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MMCZ moves to tackle chrome price crisis

THE Minerals Marketing Corporation of Zimbabwe (MMCZ) is set to regulate domestic chrome ore sales following price distortions in the sector.

According to Statutory Instrument (SI) 111 of 1983 — Minerals Marketing Corporation of Zimbabwe (Exemption) Regulation 1983 section 3, local chrome sales are exempt from regulation by the MMCZ.

“However, in light of the challenges being experienced by chrome miners, MMCZ intends to cancel the exemption for chrome ore (lumpy ore and concentrates/fines) domestic sales in line with section 6 of the same SI,” the MMCZ said in a statement.

“The corporation is currently working towards establishing the necessary infrastructure and modalities of bringing the domestic sales under its ambit.” MMCZ added, while, however, noting that the current minimum prices would prevail.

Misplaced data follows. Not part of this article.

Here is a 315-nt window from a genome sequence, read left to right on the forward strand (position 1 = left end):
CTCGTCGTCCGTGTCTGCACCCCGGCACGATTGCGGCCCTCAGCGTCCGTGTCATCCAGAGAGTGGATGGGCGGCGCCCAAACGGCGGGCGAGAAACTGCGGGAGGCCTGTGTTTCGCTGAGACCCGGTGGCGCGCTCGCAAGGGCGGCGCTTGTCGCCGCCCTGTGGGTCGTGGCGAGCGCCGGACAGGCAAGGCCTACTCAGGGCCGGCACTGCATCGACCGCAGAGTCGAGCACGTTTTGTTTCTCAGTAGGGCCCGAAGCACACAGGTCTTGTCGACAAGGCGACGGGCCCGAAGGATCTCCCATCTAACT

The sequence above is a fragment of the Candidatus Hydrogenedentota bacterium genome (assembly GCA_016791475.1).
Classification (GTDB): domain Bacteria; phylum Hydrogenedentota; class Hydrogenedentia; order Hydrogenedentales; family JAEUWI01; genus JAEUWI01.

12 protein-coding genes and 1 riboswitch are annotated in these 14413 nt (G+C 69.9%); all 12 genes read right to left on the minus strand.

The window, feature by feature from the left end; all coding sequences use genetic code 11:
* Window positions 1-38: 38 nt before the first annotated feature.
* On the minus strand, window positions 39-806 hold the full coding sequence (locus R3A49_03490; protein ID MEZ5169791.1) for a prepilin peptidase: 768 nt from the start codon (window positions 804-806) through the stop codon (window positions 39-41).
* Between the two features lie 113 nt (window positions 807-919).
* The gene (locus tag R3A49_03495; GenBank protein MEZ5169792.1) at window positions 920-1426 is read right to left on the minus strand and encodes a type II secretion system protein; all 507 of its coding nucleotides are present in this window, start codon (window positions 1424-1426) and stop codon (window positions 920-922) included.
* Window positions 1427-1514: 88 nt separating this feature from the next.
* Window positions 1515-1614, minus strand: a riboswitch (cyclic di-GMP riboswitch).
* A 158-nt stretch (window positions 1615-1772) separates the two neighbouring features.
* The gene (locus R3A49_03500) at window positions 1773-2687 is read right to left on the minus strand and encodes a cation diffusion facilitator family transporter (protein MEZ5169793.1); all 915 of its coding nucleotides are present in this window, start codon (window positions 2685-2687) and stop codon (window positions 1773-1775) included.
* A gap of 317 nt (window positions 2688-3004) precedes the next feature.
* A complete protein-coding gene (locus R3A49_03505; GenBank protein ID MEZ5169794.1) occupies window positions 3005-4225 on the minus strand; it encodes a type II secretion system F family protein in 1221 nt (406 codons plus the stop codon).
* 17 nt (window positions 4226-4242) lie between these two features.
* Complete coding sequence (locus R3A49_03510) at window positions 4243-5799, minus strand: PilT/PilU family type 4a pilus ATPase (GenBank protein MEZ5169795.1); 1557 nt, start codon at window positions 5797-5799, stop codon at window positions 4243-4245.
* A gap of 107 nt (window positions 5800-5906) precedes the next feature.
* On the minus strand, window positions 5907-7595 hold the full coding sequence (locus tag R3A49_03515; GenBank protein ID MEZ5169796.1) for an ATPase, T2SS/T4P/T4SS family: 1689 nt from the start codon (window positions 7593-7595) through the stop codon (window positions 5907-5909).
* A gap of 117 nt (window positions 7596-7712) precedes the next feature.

Export price for lumpy ore last week was around US$64 per tonne for grades 37% to 40%, while miners shipping chrome ore graded between 41% and 42% were earning US$70 and US$75, respectively.

For concentrates, grades ranging from 38% to 46% fetched US$112 per tonne. Grade 47% fetched US$114 per tonne, while ore in grade 48% received US$116 per tonne.

Market data also showed that ore falling in grade 49% was fetching US$125 per tonne, while that classified under grade 50% was fetching US$134 per tonne.

Chrome  miners  have  been  crying foul over under-pricing of Zimbabwean ore by multinational smelting companies.

As a result, chrome miners appealed to the government not to widen the export ban to include raw chrome fines.

The chrome ore fines were exempted from the previous ban on raw chrome exports.

Miners claimed that the fundamentals were not yet right for the ban on chrome fines, considering the experiences of the current ban on raw chrome exports, which has seen smelting firms colluding to set prices that disadvantage miners.

Chinese smelting companies, which take the bulk of Zimbabwe’s chrome ore, have been paying about US$40 per tonne.

A major local chrome smelting firm has been paying about US$38 with a component in local currency at interbank rate.

Global prices are ranging between US$150 and US$200 per tonne.

 

 

 

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